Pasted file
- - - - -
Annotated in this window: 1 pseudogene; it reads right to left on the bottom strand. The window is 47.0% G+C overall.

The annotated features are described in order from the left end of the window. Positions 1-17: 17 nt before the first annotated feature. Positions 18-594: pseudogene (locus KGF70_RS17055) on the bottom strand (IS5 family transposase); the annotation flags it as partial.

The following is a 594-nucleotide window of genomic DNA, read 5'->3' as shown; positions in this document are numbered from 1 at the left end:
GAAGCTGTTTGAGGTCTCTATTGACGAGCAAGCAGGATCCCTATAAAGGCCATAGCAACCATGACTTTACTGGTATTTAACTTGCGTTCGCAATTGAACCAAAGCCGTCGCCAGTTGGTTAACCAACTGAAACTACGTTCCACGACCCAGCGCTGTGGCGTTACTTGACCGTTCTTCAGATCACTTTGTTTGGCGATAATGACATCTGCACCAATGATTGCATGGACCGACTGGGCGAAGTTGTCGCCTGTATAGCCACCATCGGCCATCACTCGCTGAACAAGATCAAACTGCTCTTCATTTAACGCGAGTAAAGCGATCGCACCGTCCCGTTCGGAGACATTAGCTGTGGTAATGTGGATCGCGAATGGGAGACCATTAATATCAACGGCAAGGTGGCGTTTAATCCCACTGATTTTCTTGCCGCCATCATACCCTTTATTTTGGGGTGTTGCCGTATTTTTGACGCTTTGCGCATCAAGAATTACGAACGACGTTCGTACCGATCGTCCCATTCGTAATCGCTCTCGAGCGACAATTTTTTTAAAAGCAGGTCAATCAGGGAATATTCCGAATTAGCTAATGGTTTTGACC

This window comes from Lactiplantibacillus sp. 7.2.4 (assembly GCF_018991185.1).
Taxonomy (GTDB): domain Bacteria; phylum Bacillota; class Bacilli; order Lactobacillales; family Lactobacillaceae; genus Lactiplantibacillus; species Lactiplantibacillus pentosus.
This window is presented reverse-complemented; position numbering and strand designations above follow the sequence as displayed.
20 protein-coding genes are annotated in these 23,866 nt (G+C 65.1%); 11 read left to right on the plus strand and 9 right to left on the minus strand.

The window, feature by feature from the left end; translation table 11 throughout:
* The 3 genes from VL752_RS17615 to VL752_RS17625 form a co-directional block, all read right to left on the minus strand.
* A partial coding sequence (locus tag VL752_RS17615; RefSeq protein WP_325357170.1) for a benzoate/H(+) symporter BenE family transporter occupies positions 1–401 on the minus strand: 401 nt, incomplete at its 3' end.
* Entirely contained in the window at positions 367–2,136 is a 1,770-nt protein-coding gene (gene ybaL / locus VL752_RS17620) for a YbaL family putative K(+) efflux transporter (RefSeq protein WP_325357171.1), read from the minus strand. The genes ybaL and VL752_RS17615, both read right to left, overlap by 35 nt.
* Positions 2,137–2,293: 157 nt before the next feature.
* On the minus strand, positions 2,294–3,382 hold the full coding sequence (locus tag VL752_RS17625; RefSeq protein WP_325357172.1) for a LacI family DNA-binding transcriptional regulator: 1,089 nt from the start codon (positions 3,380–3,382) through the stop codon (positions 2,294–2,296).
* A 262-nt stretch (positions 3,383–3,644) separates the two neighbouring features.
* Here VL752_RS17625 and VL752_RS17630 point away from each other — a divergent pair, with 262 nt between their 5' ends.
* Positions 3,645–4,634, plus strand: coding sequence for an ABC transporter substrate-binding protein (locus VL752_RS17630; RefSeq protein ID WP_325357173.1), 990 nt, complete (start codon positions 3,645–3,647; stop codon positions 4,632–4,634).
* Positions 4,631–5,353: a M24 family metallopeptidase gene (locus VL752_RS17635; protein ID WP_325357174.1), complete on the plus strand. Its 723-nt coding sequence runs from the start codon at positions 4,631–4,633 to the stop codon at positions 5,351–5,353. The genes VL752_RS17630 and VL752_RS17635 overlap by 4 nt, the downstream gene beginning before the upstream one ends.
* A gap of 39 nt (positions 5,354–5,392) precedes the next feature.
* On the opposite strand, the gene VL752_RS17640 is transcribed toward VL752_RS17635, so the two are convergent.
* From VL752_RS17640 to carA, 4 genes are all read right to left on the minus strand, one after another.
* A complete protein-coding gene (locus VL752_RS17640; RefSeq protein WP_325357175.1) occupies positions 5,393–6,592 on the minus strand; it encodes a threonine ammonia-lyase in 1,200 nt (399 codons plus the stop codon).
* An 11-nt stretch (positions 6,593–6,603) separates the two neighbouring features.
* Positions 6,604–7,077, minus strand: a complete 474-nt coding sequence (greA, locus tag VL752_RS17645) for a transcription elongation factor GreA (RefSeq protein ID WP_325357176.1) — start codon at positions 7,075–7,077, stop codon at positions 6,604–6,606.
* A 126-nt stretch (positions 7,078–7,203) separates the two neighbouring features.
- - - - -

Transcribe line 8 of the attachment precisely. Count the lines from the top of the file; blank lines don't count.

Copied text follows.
20 protein-coding genes are annotated in these 23,866 nt (G+C 65.1%); 11 read left to right on the plus strand and 9 right to left on the minus strand.